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THE SADIST

A raw, unnerving low-budget thriller photographed by future Oscar-winner Vilmos Zsigmond and starring Arch Hall Jr. as a teenage serial killer.

- Digitally mastered from 35mm master print
- Transfer approved by the cinematographer
- Audio Commentary by cinematographer Vilmos Zsigmond
- Collection of trailers for other Arch Hall Jr. films
- Production notes
- Cover art by acclaimed artist Matt Sesow

$19.99 • 91 minutes • Cinematographer-approved special edition

Special note: this was the very first DVD published by All Day Entertainment
own a piece of history!


17 year old drive in star Arch Hall Jr. gives the performance of his life as a serial killer based on the real-life Charlie Starkweather. This thriller was the first film photographed by Vilmos Zsigmond.
- "A minor classic" says Psychotronic Video.

 

For over a generation, The Sadist has been a well-kept secret of cult movie aficionados--a top notch horror thriller that will leave you trembling on the edge of your seat.

Alfred Hitchcock's Psycho (1960) made a profound and lasting impression on the world of shock cinema, and was followed by many imitators. Whereas Psycho became a major and influential hit, though, films like Frantic and Peeping Tom were derided by critics and ignored by audiences. It was one thing to accept experimental storytelling techniques and visceral onscreen violence from an established film celebrity like Hitchcock, but quite another to stomach such tricks from foreign and independent filmmakers. Only today are movie fans rediscovering these Psycho-wannabes and realizing what excellent films they are.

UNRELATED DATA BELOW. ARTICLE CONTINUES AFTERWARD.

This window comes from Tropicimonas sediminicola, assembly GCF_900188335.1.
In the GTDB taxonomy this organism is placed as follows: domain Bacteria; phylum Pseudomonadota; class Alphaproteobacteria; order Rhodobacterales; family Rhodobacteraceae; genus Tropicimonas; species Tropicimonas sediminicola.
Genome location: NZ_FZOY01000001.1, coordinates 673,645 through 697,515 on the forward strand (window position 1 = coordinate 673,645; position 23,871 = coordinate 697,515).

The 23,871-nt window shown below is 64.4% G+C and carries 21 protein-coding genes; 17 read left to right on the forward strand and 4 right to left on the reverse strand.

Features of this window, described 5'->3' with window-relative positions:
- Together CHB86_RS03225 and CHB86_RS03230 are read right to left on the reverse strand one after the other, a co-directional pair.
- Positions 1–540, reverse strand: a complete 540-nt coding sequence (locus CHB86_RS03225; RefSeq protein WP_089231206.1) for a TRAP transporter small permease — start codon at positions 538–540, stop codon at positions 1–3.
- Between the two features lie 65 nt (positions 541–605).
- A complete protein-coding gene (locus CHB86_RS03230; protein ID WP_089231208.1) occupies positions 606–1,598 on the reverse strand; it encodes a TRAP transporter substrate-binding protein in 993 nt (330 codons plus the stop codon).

The Sadist was an attempt by low-budget exploitation guru Arch Hall Sr. to cash in on the craze. Hall's company, Fairway International, had already subjected audiences to schlock in the form of Eegah! (about a giant teenage caveman) and Wild Guitar (a typical 60's era teen exploitation flick)--both starring Hall's teenage son Arch Hall, Jr. Both films were hastily made and of no consequence.

In 1963, though, Fairway contracted writer-director James Landis to helm a Psycho style thriller, which Landis did with more wit, intelligence, and sheer gut-wrenching style than anything Fairway churned out before or since. In fact, The Sadist is so different from Fairway's other output, that the question is begged how it came to pass that lightning struck just once.

One possibility is that Landis (who, by the way, is no relation to director John Landis) actually contributed less to the end product than did his cinematographer--Vilmos Zsigmond. Zsigmond had already collaborated with Ray Dennis Steckler on previous Fairway pictures, but The Sadist was his first solo gig. Indeed, the film displays a powerful visual sense, with crisp photography and inventive compositions. With little money to pay for sets or effects, The Sadist works wonders with its small cast and single set merely by its photographic bravado. Zsigmond logged a few more hours in the exploitation movie business before graduating to Oscar-winning stardom on such films as Deliverance, The Deer Hunter, Close Encounters of the Third Kind, Blow Out, The Two Jakes, Bonfire of the Vanities, and Ghost and the Darkness.

Landis' script involves a pair of teenage killers on a murder spree, who encounter and torture a group of school teachers on their way to a baseball game. The gripping cat-and-mouse games that ensue will leave you breathless. The story is loosely based on the real-life case of teenage killers Charlie Starkweather and Caril Fugate. In the late 1950's, Starkweather and Fugate murdered 10 people in a multi-state killing spree, including Fugate's family.